Shohei Ohtani is making noise on the mound and in the batter’s box, but he’s asking fans to keep quiet so they won’t disturb him.
According to Bob Nightengale of USA Today, three Japanese exchange students were asked not to cheer too loudly for Shohei Ohtani so that he could focus on the game. The request didn’t come from Ohtani himself although he was aware of it.
I can’t believe this is real. Don’t cheer too loudly or you’ll distract the professional baseball player? That is unequivocally the most ridiculous request of all time. This guy was dubbed “The Japanese Babe Ruth”. Last time I checked fans, especially ones from Japan where he was treated like a baseball god, want to cheer for that guy.
Additionally, this story comes out at the absolute worst possible time—days before Ohtani pitches against the Boston Red Sox, one of the hottest offenses in baseball and an organization that gets strong fan support even when on the road. I can’t even imagine what would happen if this game was being played at Fenway Park, home to one of the most aggressive and ruthless fanbases in the league.
Even if it isn’t at Fenway, the Los Angeles Angels have opened the floodgates for Ohtani detractors to let him hear it every single time he plays on the road. If he couldn’t focus because of three fans who were cheering for him to play well in an otherwise quiet stadium, how can he be expected to focus in opposing stadiums where fans know that he can’t even handle noise supporting him?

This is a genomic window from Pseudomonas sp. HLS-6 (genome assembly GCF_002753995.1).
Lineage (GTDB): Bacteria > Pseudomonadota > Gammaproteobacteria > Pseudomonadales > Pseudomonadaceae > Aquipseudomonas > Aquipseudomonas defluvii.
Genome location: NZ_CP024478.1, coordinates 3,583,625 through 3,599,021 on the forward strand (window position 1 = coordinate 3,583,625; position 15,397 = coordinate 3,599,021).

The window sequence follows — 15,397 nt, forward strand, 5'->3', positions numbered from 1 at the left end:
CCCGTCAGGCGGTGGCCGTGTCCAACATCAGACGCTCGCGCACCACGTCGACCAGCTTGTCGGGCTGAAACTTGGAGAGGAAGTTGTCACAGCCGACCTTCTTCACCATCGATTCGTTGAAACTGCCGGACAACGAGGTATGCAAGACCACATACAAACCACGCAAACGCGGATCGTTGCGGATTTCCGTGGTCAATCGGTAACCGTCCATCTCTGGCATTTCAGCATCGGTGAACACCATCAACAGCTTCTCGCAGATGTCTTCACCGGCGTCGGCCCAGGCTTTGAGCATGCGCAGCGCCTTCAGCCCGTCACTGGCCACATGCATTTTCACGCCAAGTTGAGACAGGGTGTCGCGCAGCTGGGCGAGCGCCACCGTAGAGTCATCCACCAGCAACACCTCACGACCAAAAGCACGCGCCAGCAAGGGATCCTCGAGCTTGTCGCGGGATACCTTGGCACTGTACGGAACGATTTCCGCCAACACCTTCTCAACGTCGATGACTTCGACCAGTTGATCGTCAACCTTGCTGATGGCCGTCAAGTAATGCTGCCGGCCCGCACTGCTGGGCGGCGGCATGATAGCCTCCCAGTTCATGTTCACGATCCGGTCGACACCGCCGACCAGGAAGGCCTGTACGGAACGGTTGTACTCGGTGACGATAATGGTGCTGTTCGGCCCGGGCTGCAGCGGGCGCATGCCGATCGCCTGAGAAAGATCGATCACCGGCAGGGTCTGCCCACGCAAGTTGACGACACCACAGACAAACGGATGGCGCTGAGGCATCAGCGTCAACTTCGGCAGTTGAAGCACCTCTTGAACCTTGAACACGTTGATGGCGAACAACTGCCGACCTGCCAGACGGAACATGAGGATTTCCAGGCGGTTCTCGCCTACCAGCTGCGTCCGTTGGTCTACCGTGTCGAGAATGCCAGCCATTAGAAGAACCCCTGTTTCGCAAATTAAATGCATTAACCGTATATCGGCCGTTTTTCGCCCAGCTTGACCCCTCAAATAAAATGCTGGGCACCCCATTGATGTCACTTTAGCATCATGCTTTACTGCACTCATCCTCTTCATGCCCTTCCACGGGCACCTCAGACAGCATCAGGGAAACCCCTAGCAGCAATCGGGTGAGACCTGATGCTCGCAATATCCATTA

I want to like Ohtani. I’m not thrilled about the fact that he didn’t even want to meet with the New York Yankees but as a baseball fan, it’s hard not to root for a guy that exudes passion for the game while doing things rarely seen. I mean this is a guy who passed up on what would have likely been tens of millions of dollars just to get to the big leagues early.
But I have a hard time believing he had nothing to do with fans cheering for him being asked to quiet down so he could focus on hitting.
He’s clearly absurdly talented and I lean towards the camp that would say this start is more or less what we can consistently expect out of him as a player rather than just a hot start driven by almost mystical kind of hype.
But he also seems to have problems with the attention that talent demands. If he can’t separate the spotlight from the game, he’s going to have a hard time playing on the road and in the big games when he’s needed the most.
If he can block out the attention that will inevitably follow him for his entire career, consider me aboard the Shohei Ohtani bandwagon. If he can’t, maybe it would have been wise to let the excitement grow for one more year before receiving a giant check.